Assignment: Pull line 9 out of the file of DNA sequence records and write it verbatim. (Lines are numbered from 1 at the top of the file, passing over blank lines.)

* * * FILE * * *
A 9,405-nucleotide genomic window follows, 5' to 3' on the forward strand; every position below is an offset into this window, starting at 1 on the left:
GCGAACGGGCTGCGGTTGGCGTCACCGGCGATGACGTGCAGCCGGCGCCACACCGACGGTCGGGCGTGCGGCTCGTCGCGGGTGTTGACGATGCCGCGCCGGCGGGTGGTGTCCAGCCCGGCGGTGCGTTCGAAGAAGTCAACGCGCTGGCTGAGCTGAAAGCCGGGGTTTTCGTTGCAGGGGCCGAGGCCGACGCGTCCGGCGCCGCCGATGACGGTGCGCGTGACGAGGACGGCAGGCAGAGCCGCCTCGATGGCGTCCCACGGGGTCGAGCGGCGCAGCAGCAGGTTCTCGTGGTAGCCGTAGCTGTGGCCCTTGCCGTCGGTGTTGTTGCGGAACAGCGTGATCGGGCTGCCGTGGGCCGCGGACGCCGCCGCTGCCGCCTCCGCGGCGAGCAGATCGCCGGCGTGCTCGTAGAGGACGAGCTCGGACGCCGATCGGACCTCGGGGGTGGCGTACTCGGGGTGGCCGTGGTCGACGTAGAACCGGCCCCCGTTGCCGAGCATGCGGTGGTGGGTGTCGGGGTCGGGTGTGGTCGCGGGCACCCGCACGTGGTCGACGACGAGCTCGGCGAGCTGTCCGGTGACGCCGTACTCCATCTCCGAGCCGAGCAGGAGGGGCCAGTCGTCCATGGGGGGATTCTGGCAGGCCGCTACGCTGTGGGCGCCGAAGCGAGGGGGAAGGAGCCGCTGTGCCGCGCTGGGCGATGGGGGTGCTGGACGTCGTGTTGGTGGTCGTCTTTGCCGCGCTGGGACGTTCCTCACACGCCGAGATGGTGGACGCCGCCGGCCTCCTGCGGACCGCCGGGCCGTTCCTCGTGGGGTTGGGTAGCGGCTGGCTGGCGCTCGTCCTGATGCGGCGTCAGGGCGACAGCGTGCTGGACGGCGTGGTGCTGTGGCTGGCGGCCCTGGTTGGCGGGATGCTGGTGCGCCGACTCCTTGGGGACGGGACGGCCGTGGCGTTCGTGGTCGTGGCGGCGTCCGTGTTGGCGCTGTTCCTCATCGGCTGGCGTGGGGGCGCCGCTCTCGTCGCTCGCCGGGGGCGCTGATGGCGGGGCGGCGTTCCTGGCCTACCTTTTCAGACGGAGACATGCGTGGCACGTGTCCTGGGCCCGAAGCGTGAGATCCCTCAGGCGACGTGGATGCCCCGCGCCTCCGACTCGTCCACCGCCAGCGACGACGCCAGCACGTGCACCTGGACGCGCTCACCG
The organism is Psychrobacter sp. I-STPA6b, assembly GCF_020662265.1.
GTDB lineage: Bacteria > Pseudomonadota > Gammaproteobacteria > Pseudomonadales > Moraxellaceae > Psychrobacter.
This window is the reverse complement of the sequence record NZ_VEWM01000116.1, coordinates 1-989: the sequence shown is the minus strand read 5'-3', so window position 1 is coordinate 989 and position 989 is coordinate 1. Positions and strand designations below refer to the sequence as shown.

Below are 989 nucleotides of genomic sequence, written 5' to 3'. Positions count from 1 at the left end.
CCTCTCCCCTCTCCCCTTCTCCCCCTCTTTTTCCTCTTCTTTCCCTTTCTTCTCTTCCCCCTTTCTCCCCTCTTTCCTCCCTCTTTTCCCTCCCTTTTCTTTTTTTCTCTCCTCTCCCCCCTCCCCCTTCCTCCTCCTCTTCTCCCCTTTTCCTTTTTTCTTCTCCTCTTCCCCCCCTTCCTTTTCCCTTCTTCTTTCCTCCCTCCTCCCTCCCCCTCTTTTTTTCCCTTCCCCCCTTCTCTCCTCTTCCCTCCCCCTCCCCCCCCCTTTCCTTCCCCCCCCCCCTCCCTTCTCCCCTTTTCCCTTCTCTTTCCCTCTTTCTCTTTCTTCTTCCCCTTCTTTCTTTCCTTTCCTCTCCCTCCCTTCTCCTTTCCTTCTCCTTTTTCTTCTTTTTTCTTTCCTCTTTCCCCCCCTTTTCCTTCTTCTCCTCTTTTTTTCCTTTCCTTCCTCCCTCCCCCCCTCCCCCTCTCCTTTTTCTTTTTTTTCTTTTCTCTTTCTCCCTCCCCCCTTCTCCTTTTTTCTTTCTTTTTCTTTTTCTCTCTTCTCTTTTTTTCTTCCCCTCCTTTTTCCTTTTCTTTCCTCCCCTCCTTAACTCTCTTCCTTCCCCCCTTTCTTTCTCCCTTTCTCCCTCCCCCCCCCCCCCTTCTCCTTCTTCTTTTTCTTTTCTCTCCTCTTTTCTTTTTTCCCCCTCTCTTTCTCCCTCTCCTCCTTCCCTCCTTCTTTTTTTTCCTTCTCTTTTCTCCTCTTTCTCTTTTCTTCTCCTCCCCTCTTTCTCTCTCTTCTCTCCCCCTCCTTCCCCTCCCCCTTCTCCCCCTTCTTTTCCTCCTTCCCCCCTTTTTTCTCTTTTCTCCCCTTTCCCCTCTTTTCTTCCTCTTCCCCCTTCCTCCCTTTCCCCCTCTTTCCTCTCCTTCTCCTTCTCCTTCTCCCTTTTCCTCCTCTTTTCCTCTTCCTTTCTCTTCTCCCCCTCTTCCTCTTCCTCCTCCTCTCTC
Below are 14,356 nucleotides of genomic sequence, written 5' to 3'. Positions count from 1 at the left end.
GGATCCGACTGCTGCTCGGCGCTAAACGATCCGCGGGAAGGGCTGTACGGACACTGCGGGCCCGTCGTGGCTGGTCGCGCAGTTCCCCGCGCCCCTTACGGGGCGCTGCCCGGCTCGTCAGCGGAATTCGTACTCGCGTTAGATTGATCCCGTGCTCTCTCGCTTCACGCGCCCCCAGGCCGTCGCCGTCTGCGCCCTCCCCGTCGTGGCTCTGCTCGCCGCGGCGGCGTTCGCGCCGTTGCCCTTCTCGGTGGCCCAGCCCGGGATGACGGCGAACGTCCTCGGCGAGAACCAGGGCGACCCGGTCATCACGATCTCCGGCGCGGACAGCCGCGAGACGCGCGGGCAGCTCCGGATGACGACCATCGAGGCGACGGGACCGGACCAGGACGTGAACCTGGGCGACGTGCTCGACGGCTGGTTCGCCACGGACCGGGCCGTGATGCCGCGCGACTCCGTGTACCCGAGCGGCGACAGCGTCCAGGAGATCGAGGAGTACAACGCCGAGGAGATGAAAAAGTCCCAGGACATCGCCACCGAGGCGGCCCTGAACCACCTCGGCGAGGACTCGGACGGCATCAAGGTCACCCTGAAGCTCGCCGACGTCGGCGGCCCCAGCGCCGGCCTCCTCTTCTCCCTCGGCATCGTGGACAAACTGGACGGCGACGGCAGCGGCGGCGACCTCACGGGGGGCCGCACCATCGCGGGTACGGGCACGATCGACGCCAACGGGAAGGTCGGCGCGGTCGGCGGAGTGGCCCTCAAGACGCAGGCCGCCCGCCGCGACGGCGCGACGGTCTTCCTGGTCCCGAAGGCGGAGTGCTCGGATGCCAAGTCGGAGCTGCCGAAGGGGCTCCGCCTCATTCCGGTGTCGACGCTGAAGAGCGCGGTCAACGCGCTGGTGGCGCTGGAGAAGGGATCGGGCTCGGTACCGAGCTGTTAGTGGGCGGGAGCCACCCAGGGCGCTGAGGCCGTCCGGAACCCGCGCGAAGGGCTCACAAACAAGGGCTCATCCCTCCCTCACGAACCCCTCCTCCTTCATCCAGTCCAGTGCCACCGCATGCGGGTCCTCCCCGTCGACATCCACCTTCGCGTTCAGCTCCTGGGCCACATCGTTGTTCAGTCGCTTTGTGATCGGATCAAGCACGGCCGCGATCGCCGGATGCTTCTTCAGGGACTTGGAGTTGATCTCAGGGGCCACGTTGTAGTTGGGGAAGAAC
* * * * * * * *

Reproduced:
GGATCCGACTGCTGCTCGGCGCTAAACGATCCGCGGGAAGGGCTGTACGGACACTGCGGGCCCGTCGTGGCTGGTCGCGCAGTTCCCCGCGCCCCTTACGGGGCGCTGCCCGGCTCGTCAGCGGAATTCGTACTCGCGTTAGATTGATCCCGTGCTCTCTCGCTTCACGCGCCCCCAGGCCGTCGCCGTCTGCGCCCTCCCCGTCGTGGCTCTGCTCGCCGCGGCGGCGTTCGCGCCGTTGCCCTTCTCGGTGGCCCAGCCCGGGATGACGGCGAACGTCCTCGGCGAGAACCAGGGCGACCCGGTCATCACGATCTCCGGCGCGGACAGCCGCGAGACGCGCGGGCAGCTCCGGATGACGACCATCGAGGCGACGGGACCGGACCAGGACGTGAACCTGGGCGACGTGCTCGACGGCTGGTTCGCCACGGACCGGGCCGTGATGCCGCGCGACTCCGTGTACCCGAGCGGCGACAGCGTCCAGGAGATCGAGGAGTACAACGCCGAGGAGATGAAAAAGTCCCAGGACATCGCCACCGAGGCGGCCCTGAACCACCTCGGCGAGGACTCGGACGGCATCAAGGTCACCCTGAAGCTCGCCGACGTCGGCGGCCCCAGCGCCGGCCTCCTCTTCTCCCTCGGCATCGTGGACAAACTGGACGGCGACGGCAGCGGCGGCGACCTCACGGGGGGCCGCACCATCGCGGGTACGGGCACGATCGACGCCAACGGGAAGGTCGGCGCGGTCGGCGGAGTGGCCCTCAAGACGCAGGCCGCCCGCCGCGACGGCGCGACGGTCTTCCTGGTCCCGAAGGCGGAGTGCTCGGATGCCAAGTCGGAGCTGCCGAAGGGGCTCCGCCTCATTCCGGTGTCGACGCTGAAGAGCGCGGTCAACGCGCTGGTGGCGCTGGAGAAGGGATCGGGCTCGGTACCGAGCTGTTAGTGGGCGGGAGCCACCCAGGGCGCTGAGGCCGTCCGGAACCCGCGCGAAGGGCTCACAAACAAGGGCTCATCCCTCCCTCACGAACCCCTCCTCCTTCATCCAGTCCAGTGCCACCGCATGCGGGTCCTCCCCGTCGACATCCACCTTCGCGTTCAGCTCCTGGGCCACATCGTTGTTCAGTCGCTTTGTGATCGGATCAAGCACGGCCGCGATCGCCGGATGCTTCTTCAGGGACTTGGAGTTGATCTCAGGGGCCACGTTGTAGTTGGGGAAGAAC